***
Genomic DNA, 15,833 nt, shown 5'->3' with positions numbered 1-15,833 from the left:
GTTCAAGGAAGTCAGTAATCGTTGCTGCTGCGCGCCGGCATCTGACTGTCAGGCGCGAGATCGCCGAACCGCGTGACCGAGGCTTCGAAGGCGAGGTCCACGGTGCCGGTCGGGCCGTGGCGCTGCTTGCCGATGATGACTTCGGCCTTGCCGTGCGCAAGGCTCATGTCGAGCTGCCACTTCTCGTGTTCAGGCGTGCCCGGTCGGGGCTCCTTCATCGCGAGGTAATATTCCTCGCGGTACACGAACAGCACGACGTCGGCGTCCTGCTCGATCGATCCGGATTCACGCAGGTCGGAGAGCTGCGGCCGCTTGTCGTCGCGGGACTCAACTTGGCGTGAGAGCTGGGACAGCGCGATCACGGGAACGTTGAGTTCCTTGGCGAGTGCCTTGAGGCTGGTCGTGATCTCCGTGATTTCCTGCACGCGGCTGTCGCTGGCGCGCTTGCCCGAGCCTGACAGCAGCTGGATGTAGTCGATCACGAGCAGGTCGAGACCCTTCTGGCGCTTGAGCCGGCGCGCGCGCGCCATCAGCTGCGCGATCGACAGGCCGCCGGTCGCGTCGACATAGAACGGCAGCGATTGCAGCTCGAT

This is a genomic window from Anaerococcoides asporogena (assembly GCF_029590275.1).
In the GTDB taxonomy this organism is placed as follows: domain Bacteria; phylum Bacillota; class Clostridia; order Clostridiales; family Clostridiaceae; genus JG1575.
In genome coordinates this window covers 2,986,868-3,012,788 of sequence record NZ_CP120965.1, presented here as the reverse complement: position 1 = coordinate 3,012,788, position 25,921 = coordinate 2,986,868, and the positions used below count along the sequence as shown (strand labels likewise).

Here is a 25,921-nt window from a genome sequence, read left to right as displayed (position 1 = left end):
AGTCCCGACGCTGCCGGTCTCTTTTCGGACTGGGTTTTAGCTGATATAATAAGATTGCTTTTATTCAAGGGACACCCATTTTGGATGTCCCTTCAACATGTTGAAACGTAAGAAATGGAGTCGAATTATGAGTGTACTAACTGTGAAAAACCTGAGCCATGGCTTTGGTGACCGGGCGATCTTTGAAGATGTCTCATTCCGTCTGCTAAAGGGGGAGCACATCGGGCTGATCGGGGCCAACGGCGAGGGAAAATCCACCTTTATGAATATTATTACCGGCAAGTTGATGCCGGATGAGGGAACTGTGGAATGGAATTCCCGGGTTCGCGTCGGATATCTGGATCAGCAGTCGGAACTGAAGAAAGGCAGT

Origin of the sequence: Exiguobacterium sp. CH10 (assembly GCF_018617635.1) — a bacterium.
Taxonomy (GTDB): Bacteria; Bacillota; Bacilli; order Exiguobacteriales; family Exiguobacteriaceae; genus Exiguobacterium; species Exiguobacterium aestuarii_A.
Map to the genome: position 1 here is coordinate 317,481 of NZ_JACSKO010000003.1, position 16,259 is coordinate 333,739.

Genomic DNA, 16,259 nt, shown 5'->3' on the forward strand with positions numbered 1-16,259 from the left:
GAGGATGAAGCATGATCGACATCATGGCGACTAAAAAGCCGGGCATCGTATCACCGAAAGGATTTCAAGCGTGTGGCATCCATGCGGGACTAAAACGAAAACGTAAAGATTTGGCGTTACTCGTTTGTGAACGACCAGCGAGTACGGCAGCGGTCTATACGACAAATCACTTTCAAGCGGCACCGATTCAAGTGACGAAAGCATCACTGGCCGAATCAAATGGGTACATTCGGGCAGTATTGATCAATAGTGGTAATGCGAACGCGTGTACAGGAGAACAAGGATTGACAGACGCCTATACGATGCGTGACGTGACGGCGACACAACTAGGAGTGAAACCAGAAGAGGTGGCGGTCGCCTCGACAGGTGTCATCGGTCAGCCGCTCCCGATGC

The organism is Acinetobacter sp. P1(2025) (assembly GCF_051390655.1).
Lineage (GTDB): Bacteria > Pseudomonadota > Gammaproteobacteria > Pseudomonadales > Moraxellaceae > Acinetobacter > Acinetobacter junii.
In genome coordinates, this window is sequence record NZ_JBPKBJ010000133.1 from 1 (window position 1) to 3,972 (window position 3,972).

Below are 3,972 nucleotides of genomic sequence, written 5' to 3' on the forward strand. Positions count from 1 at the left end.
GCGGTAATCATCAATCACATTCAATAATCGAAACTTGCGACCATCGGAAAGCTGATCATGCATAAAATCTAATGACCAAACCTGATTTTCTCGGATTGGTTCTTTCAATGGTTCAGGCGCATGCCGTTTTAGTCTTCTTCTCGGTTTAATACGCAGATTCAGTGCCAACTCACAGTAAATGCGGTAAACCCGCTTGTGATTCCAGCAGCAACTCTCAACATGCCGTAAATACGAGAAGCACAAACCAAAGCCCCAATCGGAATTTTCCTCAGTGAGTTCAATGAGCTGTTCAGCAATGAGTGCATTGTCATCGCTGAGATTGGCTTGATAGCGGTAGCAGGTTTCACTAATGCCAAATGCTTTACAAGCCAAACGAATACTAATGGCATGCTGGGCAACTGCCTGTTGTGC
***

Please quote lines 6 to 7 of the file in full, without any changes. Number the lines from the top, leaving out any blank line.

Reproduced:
Here is a 25,921-nt window from a genome sequence, read left to right as displayed (position 1 = left end):
AGTCCCGACGCTGCCGGTCTCTTTTCGGACTGGGTTTTAGCTGATATAATAAGATTGCTTTTATTCAAGGGACACCCATTTTGGATGTCCCTTCAACATGTTGAAACGTAAGAAATGGAGTCGAATTATGAGTGTACTAACTGTGAAAAACCTGAGCCATGGCTTTGGTGACCGGGCGATCTTTGAAGATGTCTCATTCCGTCTGCTAAAGGGGGAGCACATCGGGCTGATCGGGGCCAACGGCGAGGGAAAATCCACCTTTATGAATATTATTACCGGCAAGTTGATGCCGGATGAGGGAACTGTGGAATGGAATTCCCGGGTTCGCGTCGGATATCTGGATCAGCAGTCGGAACTGAAGAAAGGCAGT